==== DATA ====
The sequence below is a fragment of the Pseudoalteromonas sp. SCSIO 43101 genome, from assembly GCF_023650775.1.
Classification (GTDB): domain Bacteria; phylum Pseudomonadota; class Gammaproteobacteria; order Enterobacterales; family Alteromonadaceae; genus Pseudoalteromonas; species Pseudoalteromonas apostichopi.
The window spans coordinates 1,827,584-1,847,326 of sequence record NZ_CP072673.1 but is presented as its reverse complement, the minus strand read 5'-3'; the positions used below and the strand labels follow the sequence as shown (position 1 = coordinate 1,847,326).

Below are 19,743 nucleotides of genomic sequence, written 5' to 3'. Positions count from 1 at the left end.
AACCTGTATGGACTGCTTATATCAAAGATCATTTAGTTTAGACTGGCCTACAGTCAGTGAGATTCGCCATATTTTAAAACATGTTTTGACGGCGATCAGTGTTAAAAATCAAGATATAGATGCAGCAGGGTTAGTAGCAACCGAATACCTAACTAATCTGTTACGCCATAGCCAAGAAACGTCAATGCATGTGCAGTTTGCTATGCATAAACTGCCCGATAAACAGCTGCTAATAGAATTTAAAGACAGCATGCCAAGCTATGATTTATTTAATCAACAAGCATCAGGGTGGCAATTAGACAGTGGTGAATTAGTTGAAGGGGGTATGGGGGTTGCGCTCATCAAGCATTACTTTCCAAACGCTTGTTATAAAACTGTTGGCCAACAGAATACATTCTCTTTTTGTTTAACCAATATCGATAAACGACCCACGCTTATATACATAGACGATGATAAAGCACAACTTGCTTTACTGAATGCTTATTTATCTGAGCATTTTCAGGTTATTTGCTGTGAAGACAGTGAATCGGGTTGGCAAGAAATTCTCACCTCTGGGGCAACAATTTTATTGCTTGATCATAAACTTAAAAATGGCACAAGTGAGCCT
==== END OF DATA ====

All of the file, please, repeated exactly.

The sequence below is a fragment of the Pseudoalteromonas sp. SCSIO 43101 genome, from assembly GCF_023650775.1.
Classification (GTDB): domain Bacteria; phylum Pseudomonadota; class Gammaproteobacteria; order Enterobacterales; family Alteromonadaceae; genus Pseudoalteromonas; species Pseudoalteromonas apostichopi.
The window spans coordinates 1,827,584-1,847,326 of sequence record NZ_CP072673.1 but is presented as its reverse complement, the minus strand read 5'-3'; the positions used below and the strand labels follow the sequence as shown (position 1 = coordinate 1,847,326).

Below are 19,743 nucleotides of genomic sequence, written 5' to 3'. Positions count from 1 at the left end.
AACCTGTATGGACTGCTTATATCAAAGATCATTTAGTTTAGACTGGCCTACAGTCAGTGAGATTCGCCATATTTTAAAACATGTTTTGACGGCGATCAGTGTTAAAAATCAAGATATAGATGCAGCAGGGTTAGTAGCAACCGAATACCTAACTAATCTGTTACGCCATAGCCAAGAAACGTCAATGCATGTGCAGTTTGCTATGCATAAACTGCCCGATAAACAGCTGCTAATAGAATTTAAAGACAGCATGCCAAGCTATGATTTATTTAATCAACAAGCATCAGGGTGGCAATTAGACAGTGGTGAATTAGTTGAAGGGGGTATGGGGGTTGCGCTCATCAAGCATTACTTTCCAAACGCTTGTTATAAAACTGTTGGCCAACAGAATACATTCTCTTTTTGTTTAACCAATATCGATAAACGACCCACGCTTATATACATAGACGATGATAAAGCACAACTTGCTTTACTGAATGCTTATTTATCTGAGCATTTTCAGGTTATTTGCTGTGAAGACAGTGAATCGGGTTGGCAAGAAATTCTCACCTCTGGGGCAACAATTTTATTGCTTGATCATAAACTTAAAAATGGCACAAGTGAGCCT